My feeling is you buy what you can afford.   BMW isn't failing because it can't sell cars to college students.  Eventually, people begin to generate cash flow and they learn what then need from a car and if they aspire a higher performing car will purchase a BMW once they can afford it.  A lot just need a car. any car.. or a bus.  But some people 'value' a 'good car,' and are willing to pay a premium for it.   Apple's job is to make sure their devices attract enough of those people.and keep the 'delta' far enough to validate the profit premium.

 

The fact that people are not buying bicycles anymore (dumb cell phones) and are buying $0.99 android phones (Chevy Geo Metros) are learning how to be mobile device users, and what the desire in their phone.  A lot of people just want a phone and a browser and maybe 1 more app (FaceSpaceter).   They are not iPhone users.   And they aren't Samsung users... they are 'cheap phone users.'

 

Eventually the question is ecosystem and experience stickiness.  I'm arguing that apple has to innovate enough to keep the tactile experience above android/Samsung experience, give developers tools to build killer apps and establish a stickiness to the iTMS/AppStore (and eventually other transactional sub ecosystems).

 

In my analysis... the real threat isn't Samsung...  It's Amazon.  Only Apple and Amazon are positioned to deliver that hardware/software/apps/ecosystem that will compete in the Web 4.0 world.


Edited by TheOtherGeoff - 1/28/14 at 7:57pm
post #140 of 170
Back to their old, evil, ways?
post #141 of 170

The excitement is over for Apple...for now. I've followed Apple since 1980 with the Apple IIe.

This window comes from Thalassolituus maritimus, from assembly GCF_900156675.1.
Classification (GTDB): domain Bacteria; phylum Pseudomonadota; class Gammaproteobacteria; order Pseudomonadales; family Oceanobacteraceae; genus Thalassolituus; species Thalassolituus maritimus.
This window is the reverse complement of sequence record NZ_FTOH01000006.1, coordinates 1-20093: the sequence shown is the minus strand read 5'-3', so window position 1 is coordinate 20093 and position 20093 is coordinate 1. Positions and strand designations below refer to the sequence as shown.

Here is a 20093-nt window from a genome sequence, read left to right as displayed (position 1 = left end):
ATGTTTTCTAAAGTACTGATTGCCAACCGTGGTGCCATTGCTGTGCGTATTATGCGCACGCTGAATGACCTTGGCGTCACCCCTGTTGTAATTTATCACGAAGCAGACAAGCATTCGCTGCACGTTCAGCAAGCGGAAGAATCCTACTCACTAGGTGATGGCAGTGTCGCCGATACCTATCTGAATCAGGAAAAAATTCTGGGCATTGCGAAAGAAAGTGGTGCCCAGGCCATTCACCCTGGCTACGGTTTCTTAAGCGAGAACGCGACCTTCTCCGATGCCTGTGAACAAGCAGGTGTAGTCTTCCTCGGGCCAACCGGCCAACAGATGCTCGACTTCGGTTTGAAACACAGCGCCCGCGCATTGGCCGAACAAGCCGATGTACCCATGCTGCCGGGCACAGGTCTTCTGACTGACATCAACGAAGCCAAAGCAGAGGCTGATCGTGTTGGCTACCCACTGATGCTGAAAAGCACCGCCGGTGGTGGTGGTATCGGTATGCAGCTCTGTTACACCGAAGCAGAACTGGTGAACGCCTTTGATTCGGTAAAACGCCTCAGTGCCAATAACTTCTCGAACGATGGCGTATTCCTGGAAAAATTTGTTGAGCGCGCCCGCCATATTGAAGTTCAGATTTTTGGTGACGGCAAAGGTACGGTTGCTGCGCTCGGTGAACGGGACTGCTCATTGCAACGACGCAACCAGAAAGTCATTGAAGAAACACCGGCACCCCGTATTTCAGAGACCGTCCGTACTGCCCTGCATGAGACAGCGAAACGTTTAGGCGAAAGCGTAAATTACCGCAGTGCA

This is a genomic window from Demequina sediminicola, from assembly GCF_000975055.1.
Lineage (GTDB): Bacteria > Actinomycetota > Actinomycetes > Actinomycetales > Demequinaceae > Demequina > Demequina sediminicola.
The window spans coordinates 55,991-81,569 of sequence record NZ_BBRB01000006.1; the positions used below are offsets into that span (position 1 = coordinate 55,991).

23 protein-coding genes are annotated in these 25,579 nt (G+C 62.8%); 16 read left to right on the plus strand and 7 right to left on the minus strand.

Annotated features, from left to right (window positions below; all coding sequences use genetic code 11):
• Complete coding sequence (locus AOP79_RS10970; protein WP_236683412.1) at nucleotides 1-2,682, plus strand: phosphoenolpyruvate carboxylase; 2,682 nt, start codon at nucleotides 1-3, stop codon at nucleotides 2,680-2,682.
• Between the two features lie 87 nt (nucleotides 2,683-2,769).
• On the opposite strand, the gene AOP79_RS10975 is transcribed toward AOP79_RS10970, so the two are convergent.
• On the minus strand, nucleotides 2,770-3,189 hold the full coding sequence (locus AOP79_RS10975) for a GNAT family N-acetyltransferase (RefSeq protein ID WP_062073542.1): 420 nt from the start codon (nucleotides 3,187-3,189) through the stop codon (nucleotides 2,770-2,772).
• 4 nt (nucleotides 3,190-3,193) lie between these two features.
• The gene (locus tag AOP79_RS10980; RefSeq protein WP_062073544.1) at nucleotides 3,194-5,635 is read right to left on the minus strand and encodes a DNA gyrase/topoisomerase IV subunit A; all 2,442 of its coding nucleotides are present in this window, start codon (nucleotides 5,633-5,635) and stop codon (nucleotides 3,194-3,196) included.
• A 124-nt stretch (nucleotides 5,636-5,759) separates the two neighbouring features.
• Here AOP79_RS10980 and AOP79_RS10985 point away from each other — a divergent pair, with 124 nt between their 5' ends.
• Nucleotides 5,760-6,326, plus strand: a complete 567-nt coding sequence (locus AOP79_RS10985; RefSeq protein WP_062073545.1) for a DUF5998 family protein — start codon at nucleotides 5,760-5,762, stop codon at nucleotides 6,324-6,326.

The last decade - the Apple buzz was so strong. Steve J. created excitement. He was erratic and you never knew what he was going to do. I used to go to the Apple Stores all of the time, my kids excited, too. Waited with baited breath for keynote addresses.

 

Since Steve left, the buzz is gone. I rarely go to the Apple Store. I haven't watched a keynote in a couple of years. 

 

Tim Cook is stale. All he talks about is how "wonderful" and "amazing" everything is.

 

I do have an iPhone 5s, as do my family members, but iOS 7 is a mess, half finished. The new sounds from the Owl City guy are terrible and make the iPhone sound like an Android phone with their cheap speakers. The iOS backgrounds? Not great at all. One of them looks like the grassy field from the Windows Vista/7 background. Terrible. Really. Standards are not high at Apple for software. I did find one background for my iPhone that I like, but the green in the corner is the same color as the battery indicator, so it looks like my battery is drained on my phone! iOS misses the mark bigtime.

 

Let's face it. Apple makes money like MS. Both are in the same boat of little growth. They are mature, stable stocks/companies to invest in. Both return dividends. Apple has matured to that state and I expect Apple to be more of a caricature of its former self. 

 

Someone needs vision and drive on the software side and not make its software (iOS/OS X) be crap or mediocre or good (instead of insanely good).

 

Yes, the hardware is good. They make good products, but don't expect the stock to go much higher than it is now. I'm not an expert. Just my gut feeling of following Apple and seeing they have become like Microsoft.

 

Apple needs a radical troublemaker for a leader. Like Steve J. and the T-Mobile boss. Someone to shake and stir things up and keep the excitement going. Otherwise, it's flatlined.

 

Please don't get me wrong. I wish Apple had a good competitor, but it does not. The Android universe turns my stomach with sloppy products. 

 

Some people here think that Apple stock should be higher because of good, record profits, but stocks are what they are because that is what people thing they should be or are willing to pay. Analysts are given too much credit on these boards. Apple is not seen as a massive growth stock as before. They are not creating buzz like Amazon and Google with their buying sprees.

post #142 of 170
Quote:
Originally Posted by jungmark View Post


Apple is addressing the larger market with China. The middle class in China is growing every year and soon will be larger than the entire US population.

 

So why is guidance flat for this current (fiscal 2nd) quarter?

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post #143 of 170